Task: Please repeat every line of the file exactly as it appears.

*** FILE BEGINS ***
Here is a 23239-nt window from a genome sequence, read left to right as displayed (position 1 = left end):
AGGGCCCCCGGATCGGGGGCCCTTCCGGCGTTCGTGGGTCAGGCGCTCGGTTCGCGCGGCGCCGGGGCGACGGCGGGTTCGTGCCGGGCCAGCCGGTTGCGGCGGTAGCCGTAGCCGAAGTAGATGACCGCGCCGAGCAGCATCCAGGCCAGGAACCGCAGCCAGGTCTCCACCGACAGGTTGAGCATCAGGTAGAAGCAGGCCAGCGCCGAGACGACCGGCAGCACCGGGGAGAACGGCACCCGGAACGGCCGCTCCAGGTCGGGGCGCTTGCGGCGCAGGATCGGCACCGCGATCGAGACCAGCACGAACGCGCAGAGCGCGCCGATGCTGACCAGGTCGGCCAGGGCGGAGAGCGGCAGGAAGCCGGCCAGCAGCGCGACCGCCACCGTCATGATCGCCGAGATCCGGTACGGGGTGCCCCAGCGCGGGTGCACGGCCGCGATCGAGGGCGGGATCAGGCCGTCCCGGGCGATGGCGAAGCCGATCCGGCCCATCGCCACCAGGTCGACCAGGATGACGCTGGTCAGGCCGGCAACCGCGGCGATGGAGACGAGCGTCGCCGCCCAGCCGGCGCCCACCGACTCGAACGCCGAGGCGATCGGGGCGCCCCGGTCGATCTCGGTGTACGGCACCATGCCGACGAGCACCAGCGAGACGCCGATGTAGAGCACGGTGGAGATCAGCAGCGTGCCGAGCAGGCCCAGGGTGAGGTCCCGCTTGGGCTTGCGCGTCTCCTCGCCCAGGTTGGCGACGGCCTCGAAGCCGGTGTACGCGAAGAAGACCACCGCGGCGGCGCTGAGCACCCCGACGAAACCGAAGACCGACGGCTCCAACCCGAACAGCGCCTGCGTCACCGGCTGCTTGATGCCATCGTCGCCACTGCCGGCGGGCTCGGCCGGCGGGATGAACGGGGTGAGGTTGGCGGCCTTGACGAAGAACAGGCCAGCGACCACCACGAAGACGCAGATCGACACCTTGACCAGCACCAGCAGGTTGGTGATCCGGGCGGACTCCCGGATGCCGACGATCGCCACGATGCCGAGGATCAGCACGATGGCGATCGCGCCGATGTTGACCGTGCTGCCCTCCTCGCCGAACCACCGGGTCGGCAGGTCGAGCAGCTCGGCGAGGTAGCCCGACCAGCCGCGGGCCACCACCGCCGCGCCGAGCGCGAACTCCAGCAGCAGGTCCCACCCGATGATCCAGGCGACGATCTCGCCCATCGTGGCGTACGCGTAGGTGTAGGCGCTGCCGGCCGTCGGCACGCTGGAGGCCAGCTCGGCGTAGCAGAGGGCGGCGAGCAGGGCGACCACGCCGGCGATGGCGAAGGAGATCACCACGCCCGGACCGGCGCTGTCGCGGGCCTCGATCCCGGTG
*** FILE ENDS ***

Here is a 23239-nt window from a genome sequence, read left to right as displayed (position 1 = left end):
AGGGCCCCCGGATCGGGGGCCCTTCCGGCGTTCGTGGGTCAGGCGCTCGGTTCGCGCGGCGCCGGGGCGACGGCGGGTTCGTGCCGGGCCAGCCGGTTGCGGCGGTAGCCGTAGCCGAAGTAGATGACCGCGCCGAGCAGCATCCAGGCCAGGAACCGCAGCCAGGTCTCCACCGACAGGTTGAGCATCAGGTAGAAGCAGGCCAGCGCCGAGACGACCGGCAGCACCGGGGAGAACGGCACCCGGAACGGCCGCTCCAGGTCGGGGCGCTTGCGGCGCAGGATCGGCACCGCGATCGAGACCAGCACGAACGCGCAGAGCGCGCCGATGCTGACCAGGTCGGCCAGGGCGGAGAGCGGCAGGAAGCCGGCCAGCAGCGCGACCGCCACCGTCATGATCGCCGAGATCCGGTACGGGGTGCCCCAGCGCGGGTGCACGGCCGCGATCGAGGGCGGGATCAGGCCGTCCCGGGCGATGGCGAAGCCGATCCGGCCCATCGCCACCAGGTCGACCAGGATGACGCTGGTCAGGCCGGCAACCGCGGCGATGGAGACGAGCGTCGCCGCCCAGCCGGCGCCCACCGACTCGAACGCCGAGGCGATCGGGGCGCCCCGGTCGATCTCGGTGTACGGCACCATGCCGACGAGCACCAGCGAGACGCCGATGTAGAGCACGGTGGAGATCAGCAGCGTGCCGAGCAGGCCCAGGGTGAGGTCCCGCTTGGGCTTGCGCGTCTCCTCGCCCAGGTTGGCGACGGCCTCGAAGCCGGTGTACGCGAAGAAGACCACCGCGGCGGCGCTGAGCACCCCGACGAAACCGAAGACCGACGGCTCCAACCCGAACAGCGCCTGCGTCACCGGCTGCTTGATGCCATCGTCGCCACTGCCGGCGGGCTCGGCCGGCGGGATGAACGGGGTGAGGTTGGCGGCCTTGACGAAGAACAGGCCAGCGACCACCACGAAGACGCAGATCGACACCTTGACCAGCACCAGCAGGTTGGTGATCCGGGCGGACTCCCGGATGCCGACGATCGCCACGATGCCGAGGATCAGCACGATGGCGATCGCGCCGATGTTGACCGTGCTGCCCTCCTCGCCGAACCACCGGGTCGGCAGGTCGAGCAGCTCGGCGAGGTAGCCCGACCAGCCGCGGGCCACCACCGCCGCGCCGAGCGCGAACTCCAGCAGCAGGTCCCACCCGATGATCCAGGCGACGATCTCGCCCATCGTGGCGTACGCGTAGGTGTAGGCGCTGCCGGCCGTCGGCACGCTGGAGGCCAGCTCGGCGTAGCAGAGGGCGGCGAGCAGGGCGACCACGCCGGCGATGGCGAAGGAGATCACCACGCCCGGACCGGCGCTGTCGCGGGCCTCGATCCCGGTG